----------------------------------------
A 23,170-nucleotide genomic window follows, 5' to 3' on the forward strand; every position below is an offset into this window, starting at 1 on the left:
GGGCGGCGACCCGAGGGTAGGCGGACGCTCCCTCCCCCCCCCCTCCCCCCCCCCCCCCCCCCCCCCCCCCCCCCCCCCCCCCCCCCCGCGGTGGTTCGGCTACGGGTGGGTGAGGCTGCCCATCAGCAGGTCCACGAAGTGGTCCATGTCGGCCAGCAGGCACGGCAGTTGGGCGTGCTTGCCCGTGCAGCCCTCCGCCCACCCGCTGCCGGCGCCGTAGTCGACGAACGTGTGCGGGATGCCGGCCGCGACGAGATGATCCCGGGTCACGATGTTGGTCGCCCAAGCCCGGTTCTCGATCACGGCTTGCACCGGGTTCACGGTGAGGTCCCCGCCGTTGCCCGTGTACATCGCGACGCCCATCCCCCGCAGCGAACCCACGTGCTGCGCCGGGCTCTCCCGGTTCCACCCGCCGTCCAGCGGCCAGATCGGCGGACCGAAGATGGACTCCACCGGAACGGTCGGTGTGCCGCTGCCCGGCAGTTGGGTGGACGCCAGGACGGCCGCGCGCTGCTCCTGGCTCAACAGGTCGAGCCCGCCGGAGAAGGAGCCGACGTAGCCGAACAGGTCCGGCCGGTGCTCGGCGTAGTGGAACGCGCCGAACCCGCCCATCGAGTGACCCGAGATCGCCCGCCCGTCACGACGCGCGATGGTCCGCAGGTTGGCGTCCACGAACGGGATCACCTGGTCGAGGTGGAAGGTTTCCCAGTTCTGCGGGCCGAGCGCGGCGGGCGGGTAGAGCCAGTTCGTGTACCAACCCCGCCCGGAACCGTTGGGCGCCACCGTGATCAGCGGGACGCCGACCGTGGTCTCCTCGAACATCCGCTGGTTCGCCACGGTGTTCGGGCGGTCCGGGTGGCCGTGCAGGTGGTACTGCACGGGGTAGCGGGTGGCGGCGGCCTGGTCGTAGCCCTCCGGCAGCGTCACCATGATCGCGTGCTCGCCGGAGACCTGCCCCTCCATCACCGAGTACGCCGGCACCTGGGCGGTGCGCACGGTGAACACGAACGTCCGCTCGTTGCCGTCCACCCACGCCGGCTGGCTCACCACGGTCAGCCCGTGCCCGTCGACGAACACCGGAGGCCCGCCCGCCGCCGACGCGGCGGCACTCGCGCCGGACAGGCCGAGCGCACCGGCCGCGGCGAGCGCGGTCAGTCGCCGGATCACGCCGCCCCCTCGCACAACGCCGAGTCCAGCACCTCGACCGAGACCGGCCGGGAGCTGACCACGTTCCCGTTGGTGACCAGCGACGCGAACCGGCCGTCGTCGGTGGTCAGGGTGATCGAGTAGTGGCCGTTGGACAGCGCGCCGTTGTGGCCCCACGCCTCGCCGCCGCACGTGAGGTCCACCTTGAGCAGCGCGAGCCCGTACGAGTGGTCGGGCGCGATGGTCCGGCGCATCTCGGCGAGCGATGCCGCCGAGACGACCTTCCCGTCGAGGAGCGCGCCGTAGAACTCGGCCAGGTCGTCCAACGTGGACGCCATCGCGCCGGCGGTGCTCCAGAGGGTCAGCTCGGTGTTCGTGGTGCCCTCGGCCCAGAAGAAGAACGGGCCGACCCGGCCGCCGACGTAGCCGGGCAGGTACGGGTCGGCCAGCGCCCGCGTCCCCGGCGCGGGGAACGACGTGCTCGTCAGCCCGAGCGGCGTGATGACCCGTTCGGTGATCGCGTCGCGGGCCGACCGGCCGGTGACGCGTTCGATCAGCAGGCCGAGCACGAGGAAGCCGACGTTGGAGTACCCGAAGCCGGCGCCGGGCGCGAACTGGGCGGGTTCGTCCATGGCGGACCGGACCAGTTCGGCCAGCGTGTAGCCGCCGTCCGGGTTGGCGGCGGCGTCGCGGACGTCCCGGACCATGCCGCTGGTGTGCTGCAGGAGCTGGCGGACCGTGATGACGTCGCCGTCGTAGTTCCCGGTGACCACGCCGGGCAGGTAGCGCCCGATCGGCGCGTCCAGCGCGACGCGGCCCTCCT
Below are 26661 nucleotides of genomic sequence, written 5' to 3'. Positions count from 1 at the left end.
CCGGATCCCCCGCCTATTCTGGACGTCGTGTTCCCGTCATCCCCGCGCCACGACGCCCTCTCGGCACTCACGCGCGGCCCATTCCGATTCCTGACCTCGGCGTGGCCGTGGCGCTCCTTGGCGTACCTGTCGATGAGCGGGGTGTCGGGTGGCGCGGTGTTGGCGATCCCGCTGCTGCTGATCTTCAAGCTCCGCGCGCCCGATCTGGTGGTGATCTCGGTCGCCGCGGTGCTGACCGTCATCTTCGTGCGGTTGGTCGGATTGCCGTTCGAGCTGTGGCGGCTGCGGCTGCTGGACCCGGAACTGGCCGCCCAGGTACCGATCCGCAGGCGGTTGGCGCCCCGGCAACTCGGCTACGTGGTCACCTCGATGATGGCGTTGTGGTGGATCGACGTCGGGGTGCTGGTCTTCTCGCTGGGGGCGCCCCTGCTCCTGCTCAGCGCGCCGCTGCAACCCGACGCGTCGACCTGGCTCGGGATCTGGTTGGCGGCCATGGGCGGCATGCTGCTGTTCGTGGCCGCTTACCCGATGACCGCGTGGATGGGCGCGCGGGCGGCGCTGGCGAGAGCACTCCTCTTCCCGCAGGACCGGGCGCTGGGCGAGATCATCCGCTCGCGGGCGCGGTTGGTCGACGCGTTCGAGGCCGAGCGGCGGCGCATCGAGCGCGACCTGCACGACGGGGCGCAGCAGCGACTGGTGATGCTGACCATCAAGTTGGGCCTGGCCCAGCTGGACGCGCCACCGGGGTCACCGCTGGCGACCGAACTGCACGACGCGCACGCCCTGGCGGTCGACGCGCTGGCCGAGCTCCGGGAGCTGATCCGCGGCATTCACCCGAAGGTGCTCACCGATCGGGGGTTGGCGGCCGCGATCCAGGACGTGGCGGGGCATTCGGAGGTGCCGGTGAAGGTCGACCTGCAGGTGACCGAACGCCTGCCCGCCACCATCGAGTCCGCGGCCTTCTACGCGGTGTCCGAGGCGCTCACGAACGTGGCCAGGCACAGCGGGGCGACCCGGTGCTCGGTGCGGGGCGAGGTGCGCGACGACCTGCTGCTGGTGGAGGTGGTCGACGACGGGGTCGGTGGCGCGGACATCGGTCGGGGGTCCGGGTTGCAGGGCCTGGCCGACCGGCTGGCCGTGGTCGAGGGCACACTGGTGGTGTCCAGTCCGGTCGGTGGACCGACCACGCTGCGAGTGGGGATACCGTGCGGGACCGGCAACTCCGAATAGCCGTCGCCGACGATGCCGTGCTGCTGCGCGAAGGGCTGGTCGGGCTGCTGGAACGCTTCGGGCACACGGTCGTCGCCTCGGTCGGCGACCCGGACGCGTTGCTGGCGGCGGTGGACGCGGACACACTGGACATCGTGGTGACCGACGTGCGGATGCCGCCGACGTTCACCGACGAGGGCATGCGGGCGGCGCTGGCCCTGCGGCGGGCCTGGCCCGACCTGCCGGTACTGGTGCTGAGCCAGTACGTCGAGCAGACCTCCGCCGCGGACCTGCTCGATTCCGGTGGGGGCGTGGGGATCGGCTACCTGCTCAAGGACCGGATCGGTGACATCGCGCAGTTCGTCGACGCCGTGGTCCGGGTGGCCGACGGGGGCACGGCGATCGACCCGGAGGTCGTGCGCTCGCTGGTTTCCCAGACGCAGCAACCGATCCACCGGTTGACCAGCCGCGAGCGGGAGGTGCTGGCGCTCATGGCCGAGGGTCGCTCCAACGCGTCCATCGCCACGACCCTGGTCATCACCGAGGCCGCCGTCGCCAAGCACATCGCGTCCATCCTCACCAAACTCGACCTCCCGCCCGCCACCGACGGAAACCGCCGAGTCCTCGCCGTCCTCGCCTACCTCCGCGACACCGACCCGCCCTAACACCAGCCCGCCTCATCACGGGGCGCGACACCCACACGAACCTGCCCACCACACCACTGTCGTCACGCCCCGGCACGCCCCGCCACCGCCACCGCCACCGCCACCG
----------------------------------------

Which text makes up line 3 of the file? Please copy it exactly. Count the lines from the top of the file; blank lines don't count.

Below are 26661 nucleotides of genomic sequence, written 5' to 3'. Positions count from 1 at the left end.